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Overall survival in patients with lung adenocarcinoma harboring "niche" mutations: an observational study


The cover for issue 5 of Oncotarget features Figure 2, "Survival curves in the KRAS, EGFR, and niche mutations cohorts," by Aramini, et al.

Mutations were observed in all genes studied, except c-MET, DDR2, MAP2K1, and RET.

The multivariable analysis showed that:

  1. Niche mutations had higher mortality than EGFR mutations
  2. KRAS mutations had higher mortality than EGFR mutations, and
  3. Niche mutations presented similar mortality to KRAS mutations.

Niche mutations exhibited an increased risk of death when compared with EGFR mutations and a similar risk of death when compared with KRAS mutations.

Dr. Beatrice Aramini from the Division of Thoracic Surgery in Department of Medical and Surgical Sciences at the University of Modena and Reggio Emilia in Modena Italy said in their Oncotarget Research Paper, "In the last century, carcinoma of the lung has progressed from an uncommon and obscure disease to the most common cancer in the world, and the most common cause of death from cancer."

Figure 2: Survival curves in the KRAS, EGFR, and niche mutations cohorts. The red line represents the KRAS cohort, the purple line represents the EGFR cohort and the blue line represents the niche mutations cohort. The median survival times for the three cohorts are reported on the horizontal axis. The number of patients at risk at 0, 1, 2, 3, and 4 years from baseline is reported. Thick marks represent subjects lost to follow-up.

In addition to these somatic mutations, which are the most frequent, other mutations in several genes have been discovered, including BRAF, c-MET, DDR2, HER2, MAP2K1, NRAS, PIK3CA, and RET mutations.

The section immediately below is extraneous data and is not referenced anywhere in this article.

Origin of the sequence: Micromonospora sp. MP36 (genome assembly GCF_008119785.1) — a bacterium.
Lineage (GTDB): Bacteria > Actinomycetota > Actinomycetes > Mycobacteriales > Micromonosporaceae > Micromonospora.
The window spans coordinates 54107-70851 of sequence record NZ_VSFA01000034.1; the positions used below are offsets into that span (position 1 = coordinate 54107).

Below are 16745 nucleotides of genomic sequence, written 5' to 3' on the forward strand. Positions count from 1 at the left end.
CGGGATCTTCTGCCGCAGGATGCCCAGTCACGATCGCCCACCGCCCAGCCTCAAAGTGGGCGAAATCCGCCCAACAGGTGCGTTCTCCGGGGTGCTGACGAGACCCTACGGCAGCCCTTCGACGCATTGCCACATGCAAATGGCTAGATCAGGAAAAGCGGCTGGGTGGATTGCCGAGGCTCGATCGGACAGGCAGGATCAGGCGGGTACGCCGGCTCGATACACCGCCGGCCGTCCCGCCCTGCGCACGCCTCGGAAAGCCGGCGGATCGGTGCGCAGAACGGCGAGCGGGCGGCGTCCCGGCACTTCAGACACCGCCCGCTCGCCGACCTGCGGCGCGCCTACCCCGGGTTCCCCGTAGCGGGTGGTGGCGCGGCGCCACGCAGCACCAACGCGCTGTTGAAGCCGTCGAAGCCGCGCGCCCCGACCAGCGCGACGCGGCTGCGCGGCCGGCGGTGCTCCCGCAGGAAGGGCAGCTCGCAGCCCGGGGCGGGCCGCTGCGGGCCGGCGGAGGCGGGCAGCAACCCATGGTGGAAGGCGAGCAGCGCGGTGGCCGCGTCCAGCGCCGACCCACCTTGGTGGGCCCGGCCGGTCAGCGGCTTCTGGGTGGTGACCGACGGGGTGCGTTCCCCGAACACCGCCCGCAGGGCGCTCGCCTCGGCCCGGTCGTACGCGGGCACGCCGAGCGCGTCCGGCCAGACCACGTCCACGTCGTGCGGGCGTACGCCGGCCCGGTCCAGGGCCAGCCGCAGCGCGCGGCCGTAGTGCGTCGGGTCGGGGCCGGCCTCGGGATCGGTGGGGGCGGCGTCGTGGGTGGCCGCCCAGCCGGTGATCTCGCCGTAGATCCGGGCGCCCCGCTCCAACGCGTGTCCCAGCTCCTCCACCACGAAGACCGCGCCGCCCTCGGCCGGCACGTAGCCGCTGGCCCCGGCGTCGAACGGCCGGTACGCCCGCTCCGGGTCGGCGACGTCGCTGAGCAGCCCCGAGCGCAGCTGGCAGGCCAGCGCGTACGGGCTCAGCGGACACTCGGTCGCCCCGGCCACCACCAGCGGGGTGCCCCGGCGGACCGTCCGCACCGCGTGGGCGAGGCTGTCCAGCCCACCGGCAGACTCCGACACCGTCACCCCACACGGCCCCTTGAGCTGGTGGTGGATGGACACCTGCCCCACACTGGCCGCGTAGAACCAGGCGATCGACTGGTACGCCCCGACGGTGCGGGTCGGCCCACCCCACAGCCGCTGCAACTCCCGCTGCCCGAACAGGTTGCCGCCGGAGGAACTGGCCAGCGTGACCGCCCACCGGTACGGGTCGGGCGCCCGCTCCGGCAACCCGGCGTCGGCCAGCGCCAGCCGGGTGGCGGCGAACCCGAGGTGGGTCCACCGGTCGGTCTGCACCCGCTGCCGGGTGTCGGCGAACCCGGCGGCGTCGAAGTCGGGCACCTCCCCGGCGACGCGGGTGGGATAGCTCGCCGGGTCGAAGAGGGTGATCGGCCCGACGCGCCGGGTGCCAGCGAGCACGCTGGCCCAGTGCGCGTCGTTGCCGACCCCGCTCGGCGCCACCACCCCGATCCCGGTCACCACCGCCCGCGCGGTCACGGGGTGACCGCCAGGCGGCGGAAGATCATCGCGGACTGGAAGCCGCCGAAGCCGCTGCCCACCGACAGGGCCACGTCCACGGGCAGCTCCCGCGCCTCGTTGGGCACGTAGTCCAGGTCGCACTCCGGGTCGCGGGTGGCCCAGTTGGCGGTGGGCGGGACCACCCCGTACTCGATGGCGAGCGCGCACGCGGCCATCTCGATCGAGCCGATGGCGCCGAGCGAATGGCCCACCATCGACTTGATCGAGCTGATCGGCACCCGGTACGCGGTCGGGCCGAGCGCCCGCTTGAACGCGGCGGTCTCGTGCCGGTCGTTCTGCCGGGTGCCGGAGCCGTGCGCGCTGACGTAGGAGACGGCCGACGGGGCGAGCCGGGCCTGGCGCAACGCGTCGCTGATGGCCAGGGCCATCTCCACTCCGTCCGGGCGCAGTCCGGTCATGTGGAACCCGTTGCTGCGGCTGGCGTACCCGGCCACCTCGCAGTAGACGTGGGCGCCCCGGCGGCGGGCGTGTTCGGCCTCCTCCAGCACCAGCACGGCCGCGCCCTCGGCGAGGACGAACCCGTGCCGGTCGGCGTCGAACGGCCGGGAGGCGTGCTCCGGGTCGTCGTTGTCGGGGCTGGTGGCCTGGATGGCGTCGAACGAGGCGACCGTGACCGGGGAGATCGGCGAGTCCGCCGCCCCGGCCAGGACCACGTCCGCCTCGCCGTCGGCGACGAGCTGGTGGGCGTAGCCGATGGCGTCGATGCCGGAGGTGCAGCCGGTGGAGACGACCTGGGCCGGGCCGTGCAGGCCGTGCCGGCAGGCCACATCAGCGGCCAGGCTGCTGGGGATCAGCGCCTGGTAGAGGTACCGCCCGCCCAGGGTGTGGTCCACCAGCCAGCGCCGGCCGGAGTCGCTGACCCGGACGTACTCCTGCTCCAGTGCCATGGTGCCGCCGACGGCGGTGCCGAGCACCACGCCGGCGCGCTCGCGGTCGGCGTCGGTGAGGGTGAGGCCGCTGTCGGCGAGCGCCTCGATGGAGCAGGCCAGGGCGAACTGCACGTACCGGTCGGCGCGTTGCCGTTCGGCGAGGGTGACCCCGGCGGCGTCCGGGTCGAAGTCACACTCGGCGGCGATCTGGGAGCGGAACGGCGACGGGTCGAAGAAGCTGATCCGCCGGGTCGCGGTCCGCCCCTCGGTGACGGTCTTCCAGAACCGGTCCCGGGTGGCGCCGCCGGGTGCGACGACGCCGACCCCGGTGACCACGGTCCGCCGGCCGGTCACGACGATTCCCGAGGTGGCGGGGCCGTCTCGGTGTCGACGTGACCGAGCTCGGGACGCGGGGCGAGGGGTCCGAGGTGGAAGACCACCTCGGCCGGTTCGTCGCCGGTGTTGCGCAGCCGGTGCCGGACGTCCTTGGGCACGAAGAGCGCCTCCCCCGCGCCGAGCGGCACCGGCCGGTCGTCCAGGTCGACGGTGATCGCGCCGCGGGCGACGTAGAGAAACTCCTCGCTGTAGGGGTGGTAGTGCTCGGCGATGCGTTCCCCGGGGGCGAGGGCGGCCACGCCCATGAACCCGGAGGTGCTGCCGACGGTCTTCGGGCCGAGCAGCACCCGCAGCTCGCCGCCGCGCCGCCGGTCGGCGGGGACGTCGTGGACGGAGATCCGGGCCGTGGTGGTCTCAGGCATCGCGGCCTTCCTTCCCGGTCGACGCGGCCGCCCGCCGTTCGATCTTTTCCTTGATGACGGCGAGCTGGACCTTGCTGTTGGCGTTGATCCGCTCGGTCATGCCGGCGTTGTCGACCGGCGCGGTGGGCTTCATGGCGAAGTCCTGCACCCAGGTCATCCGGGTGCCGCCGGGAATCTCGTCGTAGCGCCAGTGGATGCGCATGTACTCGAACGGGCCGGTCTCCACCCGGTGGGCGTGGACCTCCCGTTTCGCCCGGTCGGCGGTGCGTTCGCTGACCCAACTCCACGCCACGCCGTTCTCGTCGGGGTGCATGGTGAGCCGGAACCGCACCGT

Moreover, the prevalence of the RET mutation in adenocarcinoma was estimated to be 1.7%, and the prevalence of DDR2 mutation in lung cancer was 2.2%.

With regard to treatment, discoveries of gene mutations have allowed the development of targeted therapies, which are considered more effective for survival than chemotherapy in patients with advanced mutated disease.

Considering the potential aggressiveness of niche mutations in this context, the technological advances of next-generation sequencing, which is currently used in clinical practice, represents a precise approach to identifying a large panel of mutations in oncologic patients.

The Armini Research Team concluded, "The correct selection of mutations will be helpful in terms of the greater efficacy of treatment in association with better prognosis and a higher quality of life for oncologic patients."

Full text - https://doi.org/10.18632/oncotarget.27472

Correspondence to - Beatrice Aramini, beatrice.aramini@unimore.it

Keywords - somatic mutations, non-small cell lung cancer (NSCLC), lung cancer treatment, overall survival, target therapy

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